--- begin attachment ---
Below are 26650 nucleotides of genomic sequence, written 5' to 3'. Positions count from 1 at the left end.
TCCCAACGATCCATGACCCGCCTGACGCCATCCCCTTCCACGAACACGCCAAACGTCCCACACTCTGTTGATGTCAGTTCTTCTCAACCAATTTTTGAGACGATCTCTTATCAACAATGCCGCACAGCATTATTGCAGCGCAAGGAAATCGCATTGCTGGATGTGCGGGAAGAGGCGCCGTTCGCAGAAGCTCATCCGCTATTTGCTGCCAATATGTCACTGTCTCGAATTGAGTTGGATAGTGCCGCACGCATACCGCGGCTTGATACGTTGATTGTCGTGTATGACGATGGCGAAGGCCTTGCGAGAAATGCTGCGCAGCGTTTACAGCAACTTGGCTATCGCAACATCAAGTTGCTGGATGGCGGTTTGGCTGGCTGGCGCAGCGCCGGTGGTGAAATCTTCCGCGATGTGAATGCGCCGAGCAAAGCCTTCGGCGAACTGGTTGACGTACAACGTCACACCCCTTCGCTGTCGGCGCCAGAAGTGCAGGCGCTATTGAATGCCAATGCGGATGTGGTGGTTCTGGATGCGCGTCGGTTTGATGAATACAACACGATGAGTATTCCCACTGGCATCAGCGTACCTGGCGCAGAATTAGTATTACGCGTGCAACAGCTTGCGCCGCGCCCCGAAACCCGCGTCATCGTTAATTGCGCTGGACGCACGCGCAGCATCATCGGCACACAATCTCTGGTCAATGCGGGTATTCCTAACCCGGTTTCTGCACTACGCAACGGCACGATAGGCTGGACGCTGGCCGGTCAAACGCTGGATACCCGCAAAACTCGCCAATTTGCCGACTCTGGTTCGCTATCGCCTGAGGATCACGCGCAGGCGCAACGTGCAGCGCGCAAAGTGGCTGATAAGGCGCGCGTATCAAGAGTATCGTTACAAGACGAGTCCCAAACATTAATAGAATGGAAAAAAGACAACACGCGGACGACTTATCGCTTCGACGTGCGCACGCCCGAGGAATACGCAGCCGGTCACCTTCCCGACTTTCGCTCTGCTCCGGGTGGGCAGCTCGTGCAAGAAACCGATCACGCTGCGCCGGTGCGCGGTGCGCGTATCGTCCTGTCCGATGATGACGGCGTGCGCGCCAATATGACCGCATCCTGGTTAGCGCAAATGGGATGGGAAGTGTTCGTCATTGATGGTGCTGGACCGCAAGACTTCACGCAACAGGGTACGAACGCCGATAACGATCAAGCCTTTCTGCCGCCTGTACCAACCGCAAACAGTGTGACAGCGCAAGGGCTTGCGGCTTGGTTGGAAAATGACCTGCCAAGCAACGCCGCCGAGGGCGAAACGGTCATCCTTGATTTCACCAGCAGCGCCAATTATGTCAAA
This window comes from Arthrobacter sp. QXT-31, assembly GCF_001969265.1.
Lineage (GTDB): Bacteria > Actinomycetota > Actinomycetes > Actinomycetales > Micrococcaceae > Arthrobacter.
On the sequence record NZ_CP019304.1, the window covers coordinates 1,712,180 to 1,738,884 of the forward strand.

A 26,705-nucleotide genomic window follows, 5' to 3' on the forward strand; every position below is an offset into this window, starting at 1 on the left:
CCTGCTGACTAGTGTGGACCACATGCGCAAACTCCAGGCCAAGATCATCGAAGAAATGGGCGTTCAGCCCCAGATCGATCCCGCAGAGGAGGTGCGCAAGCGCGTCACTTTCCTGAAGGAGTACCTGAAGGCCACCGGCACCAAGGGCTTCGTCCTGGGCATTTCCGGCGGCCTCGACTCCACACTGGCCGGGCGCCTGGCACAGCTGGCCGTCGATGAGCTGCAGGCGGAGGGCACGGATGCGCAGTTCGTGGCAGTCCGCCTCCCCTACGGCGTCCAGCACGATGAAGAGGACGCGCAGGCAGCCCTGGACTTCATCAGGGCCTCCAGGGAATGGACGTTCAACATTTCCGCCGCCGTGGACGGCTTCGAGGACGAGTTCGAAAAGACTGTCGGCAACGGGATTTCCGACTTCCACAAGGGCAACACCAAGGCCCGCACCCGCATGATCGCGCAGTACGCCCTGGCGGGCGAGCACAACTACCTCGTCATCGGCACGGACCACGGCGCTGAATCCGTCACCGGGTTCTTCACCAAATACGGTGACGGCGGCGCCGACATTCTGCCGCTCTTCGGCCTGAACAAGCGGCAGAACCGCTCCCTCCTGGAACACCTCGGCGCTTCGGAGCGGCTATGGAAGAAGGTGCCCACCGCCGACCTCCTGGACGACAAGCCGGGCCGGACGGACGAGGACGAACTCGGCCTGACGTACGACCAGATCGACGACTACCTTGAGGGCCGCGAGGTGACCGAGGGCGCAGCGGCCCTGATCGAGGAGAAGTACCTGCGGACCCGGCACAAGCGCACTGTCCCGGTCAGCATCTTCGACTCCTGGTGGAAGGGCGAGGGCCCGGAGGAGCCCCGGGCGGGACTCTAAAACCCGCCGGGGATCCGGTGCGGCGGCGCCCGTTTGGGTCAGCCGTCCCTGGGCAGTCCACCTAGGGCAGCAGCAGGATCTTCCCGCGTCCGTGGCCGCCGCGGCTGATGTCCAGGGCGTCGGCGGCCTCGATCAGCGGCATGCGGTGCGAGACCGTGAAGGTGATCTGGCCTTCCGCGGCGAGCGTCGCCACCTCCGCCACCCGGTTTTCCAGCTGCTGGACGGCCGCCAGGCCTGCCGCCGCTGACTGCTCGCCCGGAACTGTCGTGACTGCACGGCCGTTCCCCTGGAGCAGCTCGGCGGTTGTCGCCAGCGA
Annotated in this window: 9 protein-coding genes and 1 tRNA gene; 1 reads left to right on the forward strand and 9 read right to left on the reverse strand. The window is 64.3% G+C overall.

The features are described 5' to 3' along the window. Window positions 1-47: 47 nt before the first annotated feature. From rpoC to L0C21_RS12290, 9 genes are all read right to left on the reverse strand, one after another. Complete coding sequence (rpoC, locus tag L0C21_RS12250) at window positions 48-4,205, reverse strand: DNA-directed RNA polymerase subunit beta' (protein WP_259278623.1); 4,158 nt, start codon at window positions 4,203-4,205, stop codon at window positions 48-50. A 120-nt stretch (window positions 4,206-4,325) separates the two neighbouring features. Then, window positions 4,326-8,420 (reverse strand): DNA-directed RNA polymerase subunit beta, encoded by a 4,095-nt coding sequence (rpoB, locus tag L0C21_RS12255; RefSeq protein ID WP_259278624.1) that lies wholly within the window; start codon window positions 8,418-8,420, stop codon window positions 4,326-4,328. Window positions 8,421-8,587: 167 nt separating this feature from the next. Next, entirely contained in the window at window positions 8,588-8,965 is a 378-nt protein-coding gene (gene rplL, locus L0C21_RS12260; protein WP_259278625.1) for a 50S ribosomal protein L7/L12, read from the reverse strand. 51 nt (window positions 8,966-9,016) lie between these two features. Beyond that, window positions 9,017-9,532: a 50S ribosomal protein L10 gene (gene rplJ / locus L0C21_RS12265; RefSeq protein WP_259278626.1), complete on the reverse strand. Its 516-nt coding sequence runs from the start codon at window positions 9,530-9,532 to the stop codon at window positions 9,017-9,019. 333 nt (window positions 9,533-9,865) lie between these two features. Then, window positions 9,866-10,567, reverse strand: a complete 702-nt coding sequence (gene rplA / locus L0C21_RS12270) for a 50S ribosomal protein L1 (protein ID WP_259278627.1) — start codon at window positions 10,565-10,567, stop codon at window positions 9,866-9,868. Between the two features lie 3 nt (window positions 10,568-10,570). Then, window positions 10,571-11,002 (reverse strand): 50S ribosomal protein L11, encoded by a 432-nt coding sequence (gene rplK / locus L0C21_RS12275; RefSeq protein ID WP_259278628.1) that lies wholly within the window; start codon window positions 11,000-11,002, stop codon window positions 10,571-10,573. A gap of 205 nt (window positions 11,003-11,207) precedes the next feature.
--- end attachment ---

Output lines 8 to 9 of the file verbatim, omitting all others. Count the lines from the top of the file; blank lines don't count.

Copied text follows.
Annotated in this window: 9 protein-coding genes and 1 tRNA gene; 1 reads left to right on the forward strand and 9 read right to left on the reverse strand. The window is 64.3% G+C overall.

The features are described 5' to 3' along the window. Window positions 1-47: 47 nt before the first annotated feature. From rpoC to L0C21_RS12290, 9 genes are all read right to left on the reverse strand, one after another. Complete coding sequence (rpoC, locus tag L0C21_RS12250) at window positions 48-4,205, reverse strand: DNA-directed RNA polymerase subunit beta' (protein WP_259278623.1); 4,158 nt, start codon at window positions 4,203-4,205, stop codon at window positions 48-50. A 120-nt stretch (window positions 4,206-4,325) separates the two neighbouring features. Then, window positions 4,326-8,420 (reverse strand): DNA-directed RNA polymerase subunit beta, encoded by a 4,095-nt coding sequence (rpoB, locus tag L0C21_RS12255; RefSeq protein ID WP_259278624.1) that lies wholly within the window; start codon window positions 8,418-8,420, stop codon window positions 4,326-4,328. Window positions 8,421-8,587: 167 nt separating this feature from the next. Next, entirely contained in the window at window positions 8,588-8,965 is a 378-nt protein-coding gene (gene rplL, locus L0C21_RS12260; protein WP_259278625.1) for a 50S ribosomal protein L7/L12, read from the reverse strand. 51 nt (window positions 8,966-9,016) lie between these two features. Beyond that, window positions 9,017-9,532: a 50S ribosomal protein L10 gene (gene rplJ / locus L0C21_RS12265; RefSeq protein WP_259278626.1), complete on the reverse strand. Its 516-nt coding sequence runs from the start codon at window positions 9,530-9,532 to the stop codon at window positions 9,017-9,019. 333 nt (window positions 9,533-9,865) lie between these two features. Then, window positions 9,866-10,567, reverse strand: a complete 702-nt coding sequence (gene rplA / locus L0C21_RS12270) for a 50S ribosomal protein L1 (protein ID WP_259278627.1) — start codon at window positions 10,565-10,567, stop codon at window positions 9,866-9,868. Between the two features lie 3 nt (window positions 10,568-10,570). Then, window positions 10,571-11,002 (reverse strand): 50S ribosomal protein L11, encoded by a 432-nt coding sequence (gene rplK / locus L0C21_RS12275; RefSeq protein ID WP_259278628.1) that lies wholly within the window; start codon window positions 11,000-11,002, stop codon window positions 10,571-10,573. A gap of 205 nt (window positions 11,003-11,207) precedes the next feature.